DealMakers - 2022 Annual (released February 2023)
The return of dual class shares
by Johann Piek
The “man walking his dog on a leash” analogy is often used to describe the relationship between the economy and the stock market. Over the short term, the man (the economy) and the dog (the stock market) may move in different directions for a host of reasons. However, over the long term, both are likely to follow the same path.
The truth of the analogy is evident from the impact that South Africa’s macroeconomic environment and global economic pressures have had, and continue to have, on the country’s largest stock exchange, the JSE Limited (JSE). Since the 2008/2009 global financial crisis, South Africa has experienced weak economic growth against the background of numerous continuing challenges, including loadshedding and entrenched high levels of unemployment.[1 ] Over this period, the JSE has also faced significant headwinds, including periods of substantial net-outflows in trading by foreigners in South African equities and bonds , as well as a slew of JSE delistings. The JSE has been commendably active in seeking to stem the tide of delistings, to enhance the attractiveness of the JSE as a listing destination, and to improve market confidence. Initiatives undertaken by the JSE include, inter alia , its “Cutting Red Tape” project and the memorandum of understanding entered into between itself and the New York Stock Exchange to collaborate on the dual listing of companies on both exchanges.
It is against this background that the JSE, in May 2022, published a consultation paper with several
proposals regarding its listings framework. One such proposal was for the reintroduction6 of dual class shares for new main board listings on the JSE. Since then, the JSE has consulted with market participants and, following a positive response7, has included dual class shares in its proposed amendments to the JSE Listings Requirements (Proposed Amendments).
As the name suggests, a dual class share structure involves a listed company having two kinds of shares, one of which confers additional voting power to its holders (Weighted Voting Share) when compared to other normal shares (Ordinary Share). Typically, Weighted Voting Shares and Ordinary Shares are identical, save for the voting element. Such a dual class share structure enables certain shareholders to retain voting strength (or even control) disproportionate to their economic interest in the company.
Dual class share structures allow companies to be listed and to raise equity capital in the market, without impacting the control enjoyed by their current shareholders. Such structures also help to shield a company against opportunistic takeovers, and investors driven by short-term gains at the expense of the company’s long-term vision.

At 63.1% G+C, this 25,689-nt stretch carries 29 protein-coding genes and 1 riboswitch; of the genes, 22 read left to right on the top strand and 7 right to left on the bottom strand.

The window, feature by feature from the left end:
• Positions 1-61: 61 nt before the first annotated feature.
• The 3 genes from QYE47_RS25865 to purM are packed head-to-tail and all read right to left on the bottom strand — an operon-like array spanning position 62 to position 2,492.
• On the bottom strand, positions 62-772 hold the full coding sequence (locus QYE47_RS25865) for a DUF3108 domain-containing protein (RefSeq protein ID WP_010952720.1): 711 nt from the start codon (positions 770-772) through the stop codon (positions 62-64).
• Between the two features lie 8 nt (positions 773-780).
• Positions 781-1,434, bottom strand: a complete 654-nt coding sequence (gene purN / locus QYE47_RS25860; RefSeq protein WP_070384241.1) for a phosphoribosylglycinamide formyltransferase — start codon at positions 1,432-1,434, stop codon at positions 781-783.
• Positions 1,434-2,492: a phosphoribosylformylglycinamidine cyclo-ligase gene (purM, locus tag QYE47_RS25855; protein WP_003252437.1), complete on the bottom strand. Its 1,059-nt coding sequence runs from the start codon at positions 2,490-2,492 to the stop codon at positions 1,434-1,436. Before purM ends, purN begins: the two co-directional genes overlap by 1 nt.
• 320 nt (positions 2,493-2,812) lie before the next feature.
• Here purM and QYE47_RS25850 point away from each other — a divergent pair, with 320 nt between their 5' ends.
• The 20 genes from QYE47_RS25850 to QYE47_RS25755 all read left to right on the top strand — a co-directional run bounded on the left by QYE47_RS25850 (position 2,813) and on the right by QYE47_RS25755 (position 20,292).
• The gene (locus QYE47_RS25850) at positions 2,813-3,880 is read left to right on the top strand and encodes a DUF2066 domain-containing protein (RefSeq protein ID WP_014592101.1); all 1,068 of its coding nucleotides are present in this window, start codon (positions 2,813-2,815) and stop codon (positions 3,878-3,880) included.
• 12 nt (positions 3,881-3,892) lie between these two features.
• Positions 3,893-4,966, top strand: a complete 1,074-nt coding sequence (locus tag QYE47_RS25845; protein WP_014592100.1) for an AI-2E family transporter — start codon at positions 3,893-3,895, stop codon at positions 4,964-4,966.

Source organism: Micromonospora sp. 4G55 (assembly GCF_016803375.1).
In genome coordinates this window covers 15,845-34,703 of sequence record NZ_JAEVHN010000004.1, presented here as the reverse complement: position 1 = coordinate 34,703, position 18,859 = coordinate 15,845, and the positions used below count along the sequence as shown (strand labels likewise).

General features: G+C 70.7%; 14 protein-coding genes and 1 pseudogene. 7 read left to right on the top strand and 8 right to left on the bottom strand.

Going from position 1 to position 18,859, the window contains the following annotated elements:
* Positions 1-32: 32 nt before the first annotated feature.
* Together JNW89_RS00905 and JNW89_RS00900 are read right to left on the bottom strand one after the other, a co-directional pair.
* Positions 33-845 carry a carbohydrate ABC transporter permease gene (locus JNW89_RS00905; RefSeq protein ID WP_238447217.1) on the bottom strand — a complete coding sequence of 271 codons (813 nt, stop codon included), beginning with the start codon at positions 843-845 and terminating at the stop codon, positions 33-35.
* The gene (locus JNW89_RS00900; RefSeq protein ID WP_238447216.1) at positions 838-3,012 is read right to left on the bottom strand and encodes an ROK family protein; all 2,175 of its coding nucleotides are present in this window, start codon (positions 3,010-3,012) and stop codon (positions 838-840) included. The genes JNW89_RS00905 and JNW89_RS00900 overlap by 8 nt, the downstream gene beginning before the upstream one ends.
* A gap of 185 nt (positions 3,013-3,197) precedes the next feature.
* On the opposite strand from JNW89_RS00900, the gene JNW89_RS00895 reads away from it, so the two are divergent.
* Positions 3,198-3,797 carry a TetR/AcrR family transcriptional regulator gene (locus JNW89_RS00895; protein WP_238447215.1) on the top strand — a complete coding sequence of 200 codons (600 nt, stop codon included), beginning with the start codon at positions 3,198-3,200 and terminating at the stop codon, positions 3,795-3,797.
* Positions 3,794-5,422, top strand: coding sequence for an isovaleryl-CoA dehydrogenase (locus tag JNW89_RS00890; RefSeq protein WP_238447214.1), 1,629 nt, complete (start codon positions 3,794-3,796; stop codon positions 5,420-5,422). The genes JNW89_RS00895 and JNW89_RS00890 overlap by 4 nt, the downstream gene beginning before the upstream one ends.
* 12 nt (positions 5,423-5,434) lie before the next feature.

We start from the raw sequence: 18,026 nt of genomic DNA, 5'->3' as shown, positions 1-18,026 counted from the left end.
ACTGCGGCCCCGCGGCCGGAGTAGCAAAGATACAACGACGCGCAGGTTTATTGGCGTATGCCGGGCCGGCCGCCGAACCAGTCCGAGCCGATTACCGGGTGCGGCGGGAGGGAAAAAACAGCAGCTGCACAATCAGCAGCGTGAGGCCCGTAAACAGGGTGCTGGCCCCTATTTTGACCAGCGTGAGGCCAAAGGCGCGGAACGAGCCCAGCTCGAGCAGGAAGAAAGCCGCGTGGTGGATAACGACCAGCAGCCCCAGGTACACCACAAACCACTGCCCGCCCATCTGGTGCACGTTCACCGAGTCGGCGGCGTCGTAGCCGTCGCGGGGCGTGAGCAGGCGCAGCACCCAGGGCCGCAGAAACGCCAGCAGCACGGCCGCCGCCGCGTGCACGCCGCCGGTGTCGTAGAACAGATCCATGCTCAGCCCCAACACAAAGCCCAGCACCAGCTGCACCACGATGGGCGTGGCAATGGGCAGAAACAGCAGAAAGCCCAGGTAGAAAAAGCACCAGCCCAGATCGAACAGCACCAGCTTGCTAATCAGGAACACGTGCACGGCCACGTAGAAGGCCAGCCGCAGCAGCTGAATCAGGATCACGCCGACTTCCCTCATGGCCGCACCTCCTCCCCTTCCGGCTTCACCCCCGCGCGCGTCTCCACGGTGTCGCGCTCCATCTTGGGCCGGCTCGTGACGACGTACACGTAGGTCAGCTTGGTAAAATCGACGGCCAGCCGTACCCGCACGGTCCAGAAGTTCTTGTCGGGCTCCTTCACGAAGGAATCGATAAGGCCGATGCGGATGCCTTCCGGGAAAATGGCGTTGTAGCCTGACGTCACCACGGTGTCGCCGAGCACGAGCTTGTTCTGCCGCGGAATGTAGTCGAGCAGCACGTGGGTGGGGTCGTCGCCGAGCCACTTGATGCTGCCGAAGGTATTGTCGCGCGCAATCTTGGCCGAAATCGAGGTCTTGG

The main criticism directed at dual class share structures is that they undermine shareholder democracy (i.e. one share, one vote), thereby weakening the protection typically enjoyed by shareholders, as well as shareholders’ ability to hold company executives to account. Dual class share structures enable minority shareholders with Weighted Voting Shares to frustrate the will of the larger shareholder body, resulting in, amongst others, the entrenchment of management. In order to mitigate the governance risks associated with dual class share structures, the JSE has proposed the introduction of a set of governance safeguards (Safeguards). The Safeguards are in line with the safeguards implemented by the JSE’s global peers8 who have, in recent years, also permitted dual class share structures. Notable Safeguards include:
capping the number of votes attached to a Weighted Voting Share at 20;
requiring the automatic conversion of Weighted Voting Shares to Ordinary Shares (on a one-for-one basis) if such Weighted Voting Shares are sold or transferred to any person or on expiry of a maximum period of 10 years from the company’s listing date;
an enhanced voting process for certain matters, where all shares carry one vote each regardless of class. These matters include, inter alia , the variation of rights attached to securities and the appointment or removal of independent non-executive directors; and
mandatory disclosure of the terms of the dual class share structure in the company’s prospectus / pre-listing statement.
Provided the necessary protections are in place, the reintroduction of dual class share structures should be welcomed, as this may encourage high growth private companies to float on the JSE, thereby increasing its investable universe for both institutional and retail investors and allowing such investors to benefit from potentially valuable investment opportunities. One should not forget that
mega cap companies such as Alphabet, Berkshire Hathaway, Coca-Cola, Nike and Meta have dual class share structures. If such companies had decided to remain private, millions of investors would never have benefited from their significant share price growth over time.
The willingness of the JSE to consider and follow global stock exchange trends, as well as its desire to adapt and remain competitive, should be welcomed.
Piek is a Director | PSG Capital
6 In 1999, the JSE Listings Requirements were amended to prohibit the creation of any new high or low voting shares. Issuers who had high or low voting shares at the time were exempted and were able to maintain such share structure and continue to be listed on the JSE.
7 73% of commentators supported the JSE considering the reintroduction of dual class share structures on the JSE.
8 The London Stock Exchange, the Hong Kong Stock Exchange and the Singapore Exchange.